Sure, people love “Puppy Love,” Budweiser’s sequel to last year’s Baby Clydesdale spot that took “Best of Super Bowl 47 Ads” – and the Cheerios “Gracie" sequel to last spring’s interracial family commercial is absolutely adorable. The thing is, nothing can take the place of a powerful surprise…and I’d already seen both spots before game day, which diminished their impact. So while these to ads both have tons of merit, today’s post will focus on the ones which had the best "surprise" factor: a condiment and a car.
If you’re happy and you know it, clap your Heinz!
This was only the second time that Heinz advertised in the Super Bowl – so it was quite unexpected. “Hum” has people humming along to the classic children’s song, “If you’re happy and you know it…” – but instead of hand clapping at the end of each line, they thump the bottom of the glass ketchup bottle two times. We see a variety of groups in different scenes, all happily hitting their Heinz bottles until the end, when Granny lets loose another surprise — she squeezes the nearly empty plastic bottle, causing it to emit song-stopping flatulence. No worries, a glass bottle is quickly handed to her. While the end may be considered in poor taste to those over the age of 7, the rest of the commercial had my group clapping and singing from the moment it started. So far the spot has only 100,000 YouTube views (vs. 36 million for Bud’s Puppy Love), but this was the most physically engaged with commercial in our sampling size of one party – and it saw a lot of good Twitter activity:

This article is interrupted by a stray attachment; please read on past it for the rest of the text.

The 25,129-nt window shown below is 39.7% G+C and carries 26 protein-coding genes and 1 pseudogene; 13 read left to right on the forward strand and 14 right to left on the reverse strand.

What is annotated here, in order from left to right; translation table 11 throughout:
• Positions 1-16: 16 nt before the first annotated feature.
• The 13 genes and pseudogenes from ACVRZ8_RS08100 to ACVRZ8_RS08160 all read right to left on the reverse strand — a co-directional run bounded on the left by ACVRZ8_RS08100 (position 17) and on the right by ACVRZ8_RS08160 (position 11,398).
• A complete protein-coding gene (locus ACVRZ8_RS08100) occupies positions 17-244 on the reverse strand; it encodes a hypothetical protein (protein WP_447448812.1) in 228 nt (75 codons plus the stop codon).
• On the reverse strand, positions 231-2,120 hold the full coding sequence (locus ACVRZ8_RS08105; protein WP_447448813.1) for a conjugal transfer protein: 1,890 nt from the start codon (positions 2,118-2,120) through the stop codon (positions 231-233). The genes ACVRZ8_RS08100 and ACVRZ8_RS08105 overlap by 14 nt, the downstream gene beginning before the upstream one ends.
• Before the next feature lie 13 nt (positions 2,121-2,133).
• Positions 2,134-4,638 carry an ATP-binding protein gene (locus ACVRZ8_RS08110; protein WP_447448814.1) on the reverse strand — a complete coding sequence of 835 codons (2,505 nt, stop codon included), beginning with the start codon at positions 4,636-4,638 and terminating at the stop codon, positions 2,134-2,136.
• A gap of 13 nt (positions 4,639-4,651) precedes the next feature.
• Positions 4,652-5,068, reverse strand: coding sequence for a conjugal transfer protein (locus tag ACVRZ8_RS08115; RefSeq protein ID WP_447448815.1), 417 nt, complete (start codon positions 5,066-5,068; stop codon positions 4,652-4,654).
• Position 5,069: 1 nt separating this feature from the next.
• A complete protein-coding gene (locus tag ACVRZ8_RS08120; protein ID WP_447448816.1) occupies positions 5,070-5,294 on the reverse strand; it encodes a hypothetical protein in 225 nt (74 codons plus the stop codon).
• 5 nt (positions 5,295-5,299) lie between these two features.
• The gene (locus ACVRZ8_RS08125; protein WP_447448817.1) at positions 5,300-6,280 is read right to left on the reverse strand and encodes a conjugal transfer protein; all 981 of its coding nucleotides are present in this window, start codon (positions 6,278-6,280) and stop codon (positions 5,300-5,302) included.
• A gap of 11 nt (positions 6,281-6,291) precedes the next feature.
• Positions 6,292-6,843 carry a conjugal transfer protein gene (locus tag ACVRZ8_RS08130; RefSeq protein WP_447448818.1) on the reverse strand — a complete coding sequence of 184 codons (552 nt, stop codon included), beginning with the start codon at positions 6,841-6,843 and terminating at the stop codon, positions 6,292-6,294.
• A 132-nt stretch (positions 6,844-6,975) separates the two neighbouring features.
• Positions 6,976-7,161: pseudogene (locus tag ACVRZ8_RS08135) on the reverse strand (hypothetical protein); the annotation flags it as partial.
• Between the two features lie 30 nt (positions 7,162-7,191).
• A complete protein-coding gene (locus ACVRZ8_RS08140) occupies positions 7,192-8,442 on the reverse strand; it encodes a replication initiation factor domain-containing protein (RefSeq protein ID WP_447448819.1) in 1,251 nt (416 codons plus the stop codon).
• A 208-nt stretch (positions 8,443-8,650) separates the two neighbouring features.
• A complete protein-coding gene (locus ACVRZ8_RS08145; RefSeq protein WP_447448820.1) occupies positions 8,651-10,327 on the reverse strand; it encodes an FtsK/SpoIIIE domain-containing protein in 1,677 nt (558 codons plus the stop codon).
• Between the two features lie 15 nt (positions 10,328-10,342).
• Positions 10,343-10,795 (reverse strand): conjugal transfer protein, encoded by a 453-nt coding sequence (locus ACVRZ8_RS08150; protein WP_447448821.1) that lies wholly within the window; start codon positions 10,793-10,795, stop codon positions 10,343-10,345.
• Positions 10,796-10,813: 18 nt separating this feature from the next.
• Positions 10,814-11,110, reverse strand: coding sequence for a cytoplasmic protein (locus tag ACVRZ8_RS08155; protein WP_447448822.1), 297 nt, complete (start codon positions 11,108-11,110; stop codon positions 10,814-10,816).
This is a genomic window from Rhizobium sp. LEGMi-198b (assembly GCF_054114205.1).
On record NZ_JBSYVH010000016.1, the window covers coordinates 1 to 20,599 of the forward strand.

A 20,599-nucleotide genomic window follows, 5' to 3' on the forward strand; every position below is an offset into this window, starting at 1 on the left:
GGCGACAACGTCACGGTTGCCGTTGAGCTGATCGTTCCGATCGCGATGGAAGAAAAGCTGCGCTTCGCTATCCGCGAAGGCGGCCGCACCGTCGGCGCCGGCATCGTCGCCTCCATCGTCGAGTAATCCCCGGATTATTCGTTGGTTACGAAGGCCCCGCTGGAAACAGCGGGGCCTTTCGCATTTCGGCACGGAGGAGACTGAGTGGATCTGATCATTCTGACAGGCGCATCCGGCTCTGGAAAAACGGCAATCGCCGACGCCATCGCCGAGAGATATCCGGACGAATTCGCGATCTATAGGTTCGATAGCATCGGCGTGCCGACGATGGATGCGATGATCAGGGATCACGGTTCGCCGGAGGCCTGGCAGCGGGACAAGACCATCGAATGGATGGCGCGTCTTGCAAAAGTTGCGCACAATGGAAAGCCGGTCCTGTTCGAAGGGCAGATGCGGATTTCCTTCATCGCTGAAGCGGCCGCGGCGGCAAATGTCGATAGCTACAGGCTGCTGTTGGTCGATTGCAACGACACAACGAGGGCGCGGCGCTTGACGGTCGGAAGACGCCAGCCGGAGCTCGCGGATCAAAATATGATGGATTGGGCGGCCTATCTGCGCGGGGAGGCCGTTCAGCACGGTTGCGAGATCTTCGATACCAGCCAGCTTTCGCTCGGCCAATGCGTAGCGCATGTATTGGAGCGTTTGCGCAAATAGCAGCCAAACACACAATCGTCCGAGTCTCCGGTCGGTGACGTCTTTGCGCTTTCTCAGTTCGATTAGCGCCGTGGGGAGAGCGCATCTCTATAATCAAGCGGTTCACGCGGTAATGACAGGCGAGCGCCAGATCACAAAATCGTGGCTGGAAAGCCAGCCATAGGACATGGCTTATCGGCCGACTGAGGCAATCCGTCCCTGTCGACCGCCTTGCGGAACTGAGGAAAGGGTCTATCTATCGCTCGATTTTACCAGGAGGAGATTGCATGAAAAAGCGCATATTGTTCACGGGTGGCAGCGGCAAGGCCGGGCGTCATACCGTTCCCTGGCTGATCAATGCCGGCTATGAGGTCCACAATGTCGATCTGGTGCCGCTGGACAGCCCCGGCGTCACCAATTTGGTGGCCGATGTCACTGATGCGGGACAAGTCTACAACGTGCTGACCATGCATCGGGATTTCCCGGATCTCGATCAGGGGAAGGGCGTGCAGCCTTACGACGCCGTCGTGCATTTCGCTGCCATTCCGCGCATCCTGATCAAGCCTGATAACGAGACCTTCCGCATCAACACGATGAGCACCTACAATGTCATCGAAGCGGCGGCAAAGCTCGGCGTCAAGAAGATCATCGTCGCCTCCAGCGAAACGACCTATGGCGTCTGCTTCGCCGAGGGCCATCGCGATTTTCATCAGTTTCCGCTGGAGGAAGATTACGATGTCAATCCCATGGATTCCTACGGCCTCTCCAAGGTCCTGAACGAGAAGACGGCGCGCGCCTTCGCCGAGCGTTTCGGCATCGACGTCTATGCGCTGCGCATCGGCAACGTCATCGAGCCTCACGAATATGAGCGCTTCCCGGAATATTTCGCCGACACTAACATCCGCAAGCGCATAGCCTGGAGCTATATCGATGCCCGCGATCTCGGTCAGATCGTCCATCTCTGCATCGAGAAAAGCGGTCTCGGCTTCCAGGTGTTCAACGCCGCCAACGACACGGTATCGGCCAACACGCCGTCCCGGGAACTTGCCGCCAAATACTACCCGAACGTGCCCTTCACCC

Maserati. It ain’t just for 1%ers anymore.
On the other end of the purchasing spectrum, Maserati descended upon football fans with its first ever Super Bowl commercial. Aptly named “Now We Strike,” unsuspecting viewers were treated to the haunting narration of Oscar nominated child actress Quvenzhané Wallis in a 90-second long mini-movie. In this cinematic caliber spot, Wallis describes the old regime of lumbering giants… What are those giants? That appears to be open to interpretation. In my opinion, the brand is referring to other luxury makes like BMW, Mercedes, Lexus…the cars that are automatic choices for people who can afford to drive luxury cars. But now there’s a new choice in town: the Maserati Ghibli, starting at $60K-ish. Again, this ad only has about 100K views on YouTube so far, yet I saw it garner quite a bit of in-person and virtual commentary. Take a look:
Now, if everyone at our Super Bowl soiree had already seen these two ads, they would likely have been less talked about during the broadcast. Both were good spots, but there were may “good spots.” What made these stand out even more was the power of surprise. Coke’s “America the Beautiful" surprised us with an overtly melting pot message; Go Daddy surprised us with a somewhat tasteful spot called "Puppet Master;” and Bob Dylan surprised us too – but not in a good way. Now, I’d heard that he’d be doing a commercial for Chrysler. However, I don’t think any of us were prepared to hear the legendary musician wax poetic about how it’s fine for us to let Germany brew our beer and Asia build our phones as long as we buy American when it comes to cars. What?
Look, I’m all for finding new ways to reach out to consumers. But perhaps there is something to saving the Super Bowl commercials for, um, the Super Bowl. I wouldn’t be surprised if we see more of that next year…and if marketers find a way to capitalize on the post-airing a bit more rather than focusing so heavily on pre-gaming.
~ @AdvertGirl, aka Denise Blasevick (CEO, The S3 Agency)